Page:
As he came near and saw the city, he wept over it, saying, “If you, even you, had only recognized on this day the things that make for peace! But now they are hidden from your eyes. Indeed, the days will come upon you, when your enemies will set up ramparts around you and surround you, and hem you in on every side. They will crush you to the ground, you and your children within you, and they will not leave within you one stone upon another; because you did not recognize the time of your visitation from God.”
New Revised Standard Version, copyright 1989, by the National Council of the Churches of Christ in the United States of America. Used by permission. All rights reserved. USCCB approved http://www.usccb.org/bible/approved-translations
Jesus weeps over Jerusalem in today’s Gospel, which is toward the end of Luke 19, and following Jesus’ entry into the city. Jesus laments that Jerusalem cannot see that salvation has drawn near. All the prophets and Scripture have pointed to this time and moment when the Messiah arrives in the city, greeted with crowds singing “Hosanna” and strewing the path with palms for the teacher who is seated on a donkey.
Jerusalem’s failure to see is in contrast to Zacchaeus, the wealthy tax collector, whose story opens Chapter 19 in Luke. Zacchaeus is short of stature, and he cannot see Jesus, so he climbs a sycamore tree. Zacchaeus does what is necessary to see that salvation has come. And, indeed, Jesus affirms him with the words, “Today salvation has come to your house.”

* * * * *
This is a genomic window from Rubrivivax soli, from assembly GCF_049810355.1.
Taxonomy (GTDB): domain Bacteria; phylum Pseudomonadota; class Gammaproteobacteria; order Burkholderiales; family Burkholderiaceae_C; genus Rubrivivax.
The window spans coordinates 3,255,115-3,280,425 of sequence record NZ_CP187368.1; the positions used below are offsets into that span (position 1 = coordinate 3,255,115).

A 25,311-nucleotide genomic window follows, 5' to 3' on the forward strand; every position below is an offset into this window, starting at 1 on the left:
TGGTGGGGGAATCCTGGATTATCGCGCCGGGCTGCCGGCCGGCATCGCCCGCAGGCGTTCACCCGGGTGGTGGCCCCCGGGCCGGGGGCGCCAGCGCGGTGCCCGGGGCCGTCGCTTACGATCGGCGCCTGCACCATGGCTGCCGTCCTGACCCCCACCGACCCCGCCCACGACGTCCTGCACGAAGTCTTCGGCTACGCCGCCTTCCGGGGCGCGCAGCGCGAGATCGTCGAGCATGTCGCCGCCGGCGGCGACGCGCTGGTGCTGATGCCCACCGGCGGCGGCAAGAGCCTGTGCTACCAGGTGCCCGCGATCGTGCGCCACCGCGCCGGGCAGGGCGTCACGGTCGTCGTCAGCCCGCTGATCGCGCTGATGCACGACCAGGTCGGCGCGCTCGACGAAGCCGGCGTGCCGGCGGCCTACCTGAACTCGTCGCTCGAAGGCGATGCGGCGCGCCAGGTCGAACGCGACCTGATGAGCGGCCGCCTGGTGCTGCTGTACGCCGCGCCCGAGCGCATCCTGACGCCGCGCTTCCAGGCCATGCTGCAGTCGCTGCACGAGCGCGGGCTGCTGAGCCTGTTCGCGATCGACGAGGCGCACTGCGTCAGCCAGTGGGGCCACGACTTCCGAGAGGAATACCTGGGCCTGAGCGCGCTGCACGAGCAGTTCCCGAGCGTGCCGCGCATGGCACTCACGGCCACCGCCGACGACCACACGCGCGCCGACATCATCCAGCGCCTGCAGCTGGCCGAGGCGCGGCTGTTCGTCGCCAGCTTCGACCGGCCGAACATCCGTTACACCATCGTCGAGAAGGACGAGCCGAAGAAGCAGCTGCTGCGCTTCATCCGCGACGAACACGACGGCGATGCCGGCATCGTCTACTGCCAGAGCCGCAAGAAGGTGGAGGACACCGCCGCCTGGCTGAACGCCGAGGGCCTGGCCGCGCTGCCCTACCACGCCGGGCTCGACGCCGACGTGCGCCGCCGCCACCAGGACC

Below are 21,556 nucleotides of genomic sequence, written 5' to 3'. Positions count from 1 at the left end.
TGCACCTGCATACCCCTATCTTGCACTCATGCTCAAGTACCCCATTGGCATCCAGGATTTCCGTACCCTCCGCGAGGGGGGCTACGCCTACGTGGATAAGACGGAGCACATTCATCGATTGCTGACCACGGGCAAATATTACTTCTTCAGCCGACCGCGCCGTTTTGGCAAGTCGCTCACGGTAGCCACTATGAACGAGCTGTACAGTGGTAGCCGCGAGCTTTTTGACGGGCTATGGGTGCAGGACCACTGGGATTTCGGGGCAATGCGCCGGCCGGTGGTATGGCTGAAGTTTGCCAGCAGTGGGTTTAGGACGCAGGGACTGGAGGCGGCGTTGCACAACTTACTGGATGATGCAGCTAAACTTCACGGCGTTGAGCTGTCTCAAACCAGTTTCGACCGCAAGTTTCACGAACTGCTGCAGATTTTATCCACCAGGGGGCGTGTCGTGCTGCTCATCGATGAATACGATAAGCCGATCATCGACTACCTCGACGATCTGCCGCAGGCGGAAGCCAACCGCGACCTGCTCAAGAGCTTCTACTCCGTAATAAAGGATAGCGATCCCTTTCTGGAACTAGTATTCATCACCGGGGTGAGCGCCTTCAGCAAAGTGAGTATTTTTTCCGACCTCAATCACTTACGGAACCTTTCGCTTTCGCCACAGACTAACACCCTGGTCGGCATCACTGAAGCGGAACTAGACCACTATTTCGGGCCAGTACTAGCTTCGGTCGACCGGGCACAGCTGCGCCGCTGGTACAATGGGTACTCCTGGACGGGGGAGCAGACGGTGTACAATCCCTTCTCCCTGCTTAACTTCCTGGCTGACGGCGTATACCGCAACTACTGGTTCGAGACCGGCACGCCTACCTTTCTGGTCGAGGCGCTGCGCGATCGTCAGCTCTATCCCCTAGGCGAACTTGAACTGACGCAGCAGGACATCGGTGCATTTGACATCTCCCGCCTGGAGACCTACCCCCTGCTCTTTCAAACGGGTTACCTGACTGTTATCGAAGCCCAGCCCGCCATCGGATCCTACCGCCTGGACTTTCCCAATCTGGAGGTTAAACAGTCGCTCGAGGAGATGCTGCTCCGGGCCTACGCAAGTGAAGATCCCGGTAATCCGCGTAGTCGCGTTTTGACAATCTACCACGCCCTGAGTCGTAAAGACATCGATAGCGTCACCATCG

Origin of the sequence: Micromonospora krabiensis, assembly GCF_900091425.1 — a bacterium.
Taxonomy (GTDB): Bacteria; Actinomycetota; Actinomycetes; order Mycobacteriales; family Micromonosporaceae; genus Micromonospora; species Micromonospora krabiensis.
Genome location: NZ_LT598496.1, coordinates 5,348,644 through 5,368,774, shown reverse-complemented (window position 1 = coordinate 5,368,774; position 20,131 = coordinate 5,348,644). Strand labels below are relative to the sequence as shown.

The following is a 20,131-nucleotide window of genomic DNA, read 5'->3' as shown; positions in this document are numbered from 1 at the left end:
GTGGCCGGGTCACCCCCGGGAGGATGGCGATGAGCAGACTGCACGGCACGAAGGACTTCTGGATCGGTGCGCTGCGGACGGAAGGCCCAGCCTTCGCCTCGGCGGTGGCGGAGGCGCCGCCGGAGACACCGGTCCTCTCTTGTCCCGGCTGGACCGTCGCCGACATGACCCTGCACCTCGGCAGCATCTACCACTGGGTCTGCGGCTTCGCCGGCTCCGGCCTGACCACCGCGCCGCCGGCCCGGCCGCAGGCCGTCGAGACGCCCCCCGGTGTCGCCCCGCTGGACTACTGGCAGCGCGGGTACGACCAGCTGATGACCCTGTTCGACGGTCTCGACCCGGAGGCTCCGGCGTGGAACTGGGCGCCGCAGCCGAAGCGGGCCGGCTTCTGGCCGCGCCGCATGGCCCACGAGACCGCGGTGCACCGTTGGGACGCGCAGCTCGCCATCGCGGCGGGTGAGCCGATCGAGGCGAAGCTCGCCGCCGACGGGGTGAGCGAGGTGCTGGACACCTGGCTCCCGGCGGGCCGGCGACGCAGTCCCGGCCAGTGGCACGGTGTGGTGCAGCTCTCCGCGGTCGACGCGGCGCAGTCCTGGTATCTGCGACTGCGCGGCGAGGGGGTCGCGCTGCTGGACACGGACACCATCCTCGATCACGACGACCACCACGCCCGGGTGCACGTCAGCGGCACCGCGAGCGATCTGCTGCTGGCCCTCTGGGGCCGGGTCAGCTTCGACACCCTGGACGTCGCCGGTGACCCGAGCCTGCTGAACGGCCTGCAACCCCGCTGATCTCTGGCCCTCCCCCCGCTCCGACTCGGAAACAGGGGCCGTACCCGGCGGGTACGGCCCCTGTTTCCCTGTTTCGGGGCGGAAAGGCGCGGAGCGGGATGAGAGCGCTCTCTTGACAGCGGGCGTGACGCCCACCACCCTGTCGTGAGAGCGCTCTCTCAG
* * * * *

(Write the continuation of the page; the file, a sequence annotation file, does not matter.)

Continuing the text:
Judgment comes to Jerusalem, which should see but does not; salvation comes to Zacchaeus, who cannot see but does. We have choices.
Do we have a deep-down desire to see with eyes of faith like Zacchaeus, who longs for salvation and the coming of the Lord? If so, salvation comes. Or, have we shut out our deep desires and closed our eyes to the coming of the Lord? If so, judgment awaits.
—Ted Munz, S.J., Chicago-Detroit Province Jesuits
Mother of the silence that preserves the mystery of God, deliver us from the idolatry of the present, to which those who forget are condemned. Purify the eyes of pastors with the balm of memory:that we might return to the freshness of the beginning, for a praying and penitent Church.
Mother of the beauty that blossoms from fidelity to daily work, remove us from the torpor of laziness, of pettiness, and defeatism. Cloak Pastors with that compassion that unifies and integrates: that we might discover the joy of a humble and fraternal servant Church.
Mother of the tenderness which enfolds in patience and mercy, help us burn away the sadness, impatience, and rigidity of those who have not known what it means to belong.
Intercede with your Son that our hands, our feet and our hearts may be swift: that we may build the Church with the truth in charity.
Mother, we will be the People of God, on pilgrimage towards the Kingdom. Amen.
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